Locating politics in social epidemiology

Carles Muntaner, Carme Borrell, Edwin Ng, Haejoo Chung, Albert Espelt, Maica Rodriguez-Sanz, Joan Benach, Patricia O'Campo

Research output: Chapter in Book/Report/Conference proceedingChapter

7 Citations (Scopus)


Recent social epidemiologic research has focused on the impact of politics, expressed as political traditions or parties and welfare state characteristics, on population health. Guided by a political economy of health and welfare regimes framework, this chapter synthesizes this growing body of evidence and locates 73 empirical and comparative studies on politics and health meeting our inclusion criteria. Two major research programs - welfare regimes and democracy - and two emerging programs - political tradition and globalization - are identified. Primary findings include: (1) left and egalitarian political traditions on population health are the most salutary, consistent and substantial; (2) the health impacts of advanced and liberal democracies are also positive and large; (3) welfare regime studies, primarily conducted amongst wealthy countries, find that Social Democratic regimes tend to fare best with absolute health outcomes yet inconsistently in terms of relative health inequalities; and (4) globalization defined as dependency indicators such as trade, foreign investment and national debt is negatively associated with population health.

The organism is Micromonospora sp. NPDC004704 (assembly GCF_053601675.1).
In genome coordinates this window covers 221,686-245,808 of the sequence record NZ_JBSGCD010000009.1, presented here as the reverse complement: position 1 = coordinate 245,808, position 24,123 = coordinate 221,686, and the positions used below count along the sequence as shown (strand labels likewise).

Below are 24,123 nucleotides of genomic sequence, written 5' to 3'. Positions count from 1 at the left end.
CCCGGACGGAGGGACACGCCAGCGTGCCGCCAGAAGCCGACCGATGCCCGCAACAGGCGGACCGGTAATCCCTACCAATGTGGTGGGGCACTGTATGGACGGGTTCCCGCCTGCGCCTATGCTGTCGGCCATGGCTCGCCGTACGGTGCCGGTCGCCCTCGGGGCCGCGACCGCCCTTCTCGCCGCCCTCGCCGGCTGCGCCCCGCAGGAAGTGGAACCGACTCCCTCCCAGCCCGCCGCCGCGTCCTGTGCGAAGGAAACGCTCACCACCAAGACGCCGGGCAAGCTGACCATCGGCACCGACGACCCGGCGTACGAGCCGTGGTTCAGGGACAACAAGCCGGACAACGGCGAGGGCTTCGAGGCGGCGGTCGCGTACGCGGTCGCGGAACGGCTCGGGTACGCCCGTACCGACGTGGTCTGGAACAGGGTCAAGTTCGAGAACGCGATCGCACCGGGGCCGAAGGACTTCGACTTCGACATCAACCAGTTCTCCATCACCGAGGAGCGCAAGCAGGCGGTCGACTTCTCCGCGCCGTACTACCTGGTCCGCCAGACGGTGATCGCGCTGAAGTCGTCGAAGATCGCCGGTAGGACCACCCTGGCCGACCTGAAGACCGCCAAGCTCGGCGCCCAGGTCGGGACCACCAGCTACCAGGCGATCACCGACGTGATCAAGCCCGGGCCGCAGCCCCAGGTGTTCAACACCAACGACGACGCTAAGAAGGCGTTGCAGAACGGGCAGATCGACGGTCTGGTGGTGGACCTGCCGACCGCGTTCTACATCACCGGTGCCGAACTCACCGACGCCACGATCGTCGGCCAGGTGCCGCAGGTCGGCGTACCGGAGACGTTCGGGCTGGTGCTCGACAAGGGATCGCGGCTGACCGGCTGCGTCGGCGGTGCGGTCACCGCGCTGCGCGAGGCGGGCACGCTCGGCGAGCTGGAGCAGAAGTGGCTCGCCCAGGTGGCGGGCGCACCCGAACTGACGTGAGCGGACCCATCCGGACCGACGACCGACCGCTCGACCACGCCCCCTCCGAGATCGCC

Original languageEnglish
Title of host publicationRethinking Social Epidemiology
Subtitle of host publicationTowards a Science of Change
PublisherSpringer Netherlands
Number of pages28
ISBN (Electronic)9789400721388
ISBN (Print)9400721374, 9789400721371
Publication statusPublished - 2012 Aug 1

Bibliographical note

Publisher Copyright:
© 2012 Springer Science+Business Media B.V. All rights reserved.

ASJC Scopus subject areas

  • General Medicine


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